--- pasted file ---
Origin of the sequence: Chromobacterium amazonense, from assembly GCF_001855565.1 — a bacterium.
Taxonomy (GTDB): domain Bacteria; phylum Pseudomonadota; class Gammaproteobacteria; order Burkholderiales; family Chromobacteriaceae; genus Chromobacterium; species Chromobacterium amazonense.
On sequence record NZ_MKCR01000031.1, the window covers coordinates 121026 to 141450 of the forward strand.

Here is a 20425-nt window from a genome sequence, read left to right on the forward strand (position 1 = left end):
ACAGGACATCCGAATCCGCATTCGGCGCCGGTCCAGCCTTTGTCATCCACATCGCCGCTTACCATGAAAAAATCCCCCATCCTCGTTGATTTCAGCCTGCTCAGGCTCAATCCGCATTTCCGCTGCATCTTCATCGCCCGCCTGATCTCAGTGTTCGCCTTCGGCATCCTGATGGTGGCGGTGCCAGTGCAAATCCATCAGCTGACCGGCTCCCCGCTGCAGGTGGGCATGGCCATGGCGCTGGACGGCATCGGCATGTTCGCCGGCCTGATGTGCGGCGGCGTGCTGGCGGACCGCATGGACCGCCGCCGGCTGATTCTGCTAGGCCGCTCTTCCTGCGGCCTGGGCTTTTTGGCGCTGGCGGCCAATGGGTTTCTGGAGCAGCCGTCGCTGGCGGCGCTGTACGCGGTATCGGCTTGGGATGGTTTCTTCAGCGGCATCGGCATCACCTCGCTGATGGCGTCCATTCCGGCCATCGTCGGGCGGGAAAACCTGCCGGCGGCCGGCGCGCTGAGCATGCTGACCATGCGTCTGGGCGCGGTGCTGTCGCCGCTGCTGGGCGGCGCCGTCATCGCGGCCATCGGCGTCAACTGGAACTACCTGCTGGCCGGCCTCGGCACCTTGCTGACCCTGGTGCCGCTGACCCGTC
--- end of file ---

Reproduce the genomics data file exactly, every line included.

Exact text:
Origin of the sequence: Chromobacterium amazonense, from assembly GCF_001855565.1 — a bacterium.
Taxonomy (GTDB): domain Bacteria; phylum Pseudomonadota; class Gammaproteobacteria; order Burkholderiales; family Chromobacteriaceae; genus Chromobacterium; species Chromobacterium amazonense.
On sequence record NZ_MKCR01000031.1, the window covers coordinates 121026 to 141450 of the forward strand.

Here is a 20425-nt window from a genome sequence, read left to right on the forward strand (position 1 = left end):
ACAGGACATCCGAATCCGCATTCGGCGCCGGTCCAGCCTTTGTCATCCACATCGCCGCTTACCATGAAAAAATCCCCCATCCTCGTTGATTTCAGCCTGCTCAGGCTCAATCCGCATTTCCGCTGCATCTTCATCGCCCGCCTGATCTCAGTGTTCGCCTTCGGCATCCTGATGGTGGCGGTGCCAGTGCAAATCCATCAGCTGACCGGCTCCCCGCTGCAGGTGGGCATGGCCATGGCGCTGGACGGCATCGGCATGTTCGCCGGCCTGATGTGCGGCGGCGTGCTGGCGGACCGCATGGACCGCCGCCGGCTGATTCTGCTAGGCCGCTCTTCCTGCGGCCTGGGCTTTTTGGCGCTGGCGGCCAATGGGTTTCTGGAGCAGCCGTCGCTGGCGGCGCTGTACGCGGTATCGGCTTGGGATGGTTTCTTCAGCGGCATCGGCATCACCTCGCTGATGGCGTCCATTCCGGCCATCGTCGGGCGGGAAAACCTGCCGGCGGCCGGCGCGCTGAGCATGCTGACCATGCGTCTGGGCGCGGTGCTGTCGCCGCTGCTGGGCGGCGCCGTCATCGCGGCCATCGGCGTCAACTGGAACTACCTGCTGGCCGGCCTCGGCACCTTGCTGACCCTGGTGCCGCTGACCCGTC